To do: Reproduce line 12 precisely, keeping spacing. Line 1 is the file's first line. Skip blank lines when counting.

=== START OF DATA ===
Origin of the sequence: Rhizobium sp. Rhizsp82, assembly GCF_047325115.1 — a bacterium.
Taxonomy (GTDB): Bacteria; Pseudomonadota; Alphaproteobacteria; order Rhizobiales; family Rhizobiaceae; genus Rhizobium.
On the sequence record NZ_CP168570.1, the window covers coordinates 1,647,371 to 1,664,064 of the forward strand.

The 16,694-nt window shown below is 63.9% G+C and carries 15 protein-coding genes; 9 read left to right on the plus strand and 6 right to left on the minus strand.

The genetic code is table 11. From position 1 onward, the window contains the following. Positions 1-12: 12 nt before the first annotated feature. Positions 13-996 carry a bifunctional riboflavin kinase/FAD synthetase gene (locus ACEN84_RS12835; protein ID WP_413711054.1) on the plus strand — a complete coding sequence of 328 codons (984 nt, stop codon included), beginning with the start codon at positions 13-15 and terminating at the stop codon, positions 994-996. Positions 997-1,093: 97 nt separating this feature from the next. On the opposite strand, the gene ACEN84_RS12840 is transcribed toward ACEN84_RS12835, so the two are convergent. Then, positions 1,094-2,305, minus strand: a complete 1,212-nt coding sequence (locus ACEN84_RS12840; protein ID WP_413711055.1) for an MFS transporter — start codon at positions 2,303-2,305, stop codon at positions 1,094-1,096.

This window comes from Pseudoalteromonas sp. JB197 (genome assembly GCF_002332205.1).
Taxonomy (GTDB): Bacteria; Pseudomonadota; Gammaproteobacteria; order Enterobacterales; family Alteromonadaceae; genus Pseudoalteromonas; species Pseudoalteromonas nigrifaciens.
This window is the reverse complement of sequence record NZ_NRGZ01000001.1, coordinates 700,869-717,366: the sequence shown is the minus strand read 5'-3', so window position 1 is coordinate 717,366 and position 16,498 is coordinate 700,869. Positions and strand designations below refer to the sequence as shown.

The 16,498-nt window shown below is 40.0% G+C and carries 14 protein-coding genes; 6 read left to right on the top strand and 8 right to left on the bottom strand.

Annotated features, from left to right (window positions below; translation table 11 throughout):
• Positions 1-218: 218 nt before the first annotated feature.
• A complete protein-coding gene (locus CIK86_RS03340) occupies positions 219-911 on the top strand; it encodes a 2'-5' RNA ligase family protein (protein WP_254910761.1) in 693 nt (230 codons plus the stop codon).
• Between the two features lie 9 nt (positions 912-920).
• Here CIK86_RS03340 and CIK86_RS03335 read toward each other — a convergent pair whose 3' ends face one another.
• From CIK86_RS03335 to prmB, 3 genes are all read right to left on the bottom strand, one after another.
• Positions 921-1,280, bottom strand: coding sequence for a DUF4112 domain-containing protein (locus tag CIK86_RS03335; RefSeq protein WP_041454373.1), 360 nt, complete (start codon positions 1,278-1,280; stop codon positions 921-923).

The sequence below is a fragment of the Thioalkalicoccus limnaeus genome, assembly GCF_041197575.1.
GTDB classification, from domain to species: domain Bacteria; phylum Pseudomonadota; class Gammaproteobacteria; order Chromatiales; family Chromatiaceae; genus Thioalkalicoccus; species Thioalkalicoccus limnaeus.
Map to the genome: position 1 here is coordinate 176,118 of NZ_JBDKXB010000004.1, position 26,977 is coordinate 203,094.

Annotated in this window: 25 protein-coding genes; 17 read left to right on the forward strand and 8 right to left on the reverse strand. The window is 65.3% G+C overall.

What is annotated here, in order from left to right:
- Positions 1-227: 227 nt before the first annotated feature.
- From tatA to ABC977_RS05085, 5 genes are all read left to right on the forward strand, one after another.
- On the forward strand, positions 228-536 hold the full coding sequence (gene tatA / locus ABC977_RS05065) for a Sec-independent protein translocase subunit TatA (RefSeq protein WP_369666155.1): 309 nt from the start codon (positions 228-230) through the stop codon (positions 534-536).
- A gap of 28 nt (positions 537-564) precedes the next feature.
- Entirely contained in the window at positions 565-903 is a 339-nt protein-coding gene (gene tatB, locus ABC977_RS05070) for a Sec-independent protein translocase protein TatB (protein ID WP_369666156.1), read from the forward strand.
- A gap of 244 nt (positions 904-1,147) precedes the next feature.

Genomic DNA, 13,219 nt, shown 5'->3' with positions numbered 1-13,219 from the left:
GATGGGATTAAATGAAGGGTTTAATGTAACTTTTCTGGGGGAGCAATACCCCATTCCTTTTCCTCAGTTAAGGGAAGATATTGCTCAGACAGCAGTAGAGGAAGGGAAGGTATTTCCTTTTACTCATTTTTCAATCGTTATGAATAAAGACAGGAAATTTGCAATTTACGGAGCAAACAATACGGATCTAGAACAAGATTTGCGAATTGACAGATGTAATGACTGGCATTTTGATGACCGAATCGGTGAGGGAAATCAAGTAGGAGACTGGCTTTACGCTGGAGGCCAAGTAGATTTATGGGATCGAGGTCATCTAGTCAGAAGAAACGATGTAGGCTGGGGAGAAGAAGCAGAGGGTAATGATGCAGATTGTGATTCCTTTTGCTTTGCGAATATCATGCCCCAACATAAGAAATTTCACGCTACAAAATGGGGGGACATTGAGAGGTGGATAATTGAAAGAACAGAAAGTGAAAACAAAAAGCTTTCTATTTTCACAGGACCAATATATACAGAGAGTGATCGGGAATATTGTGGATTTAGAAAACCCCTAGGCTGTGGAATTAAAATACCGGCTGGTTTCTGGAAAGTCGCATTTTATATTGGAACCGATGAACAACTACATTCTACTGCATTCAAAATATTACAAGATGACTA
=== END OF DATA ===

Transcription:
• A complete protein-coding gene (locus CIK86_RS03340) occupies positions 219-911 on the top strand; it encodes a 2'-5' RNA ligase family protein (protein WP_254910761.1) in 693 nt (230 codons plus the stop codon).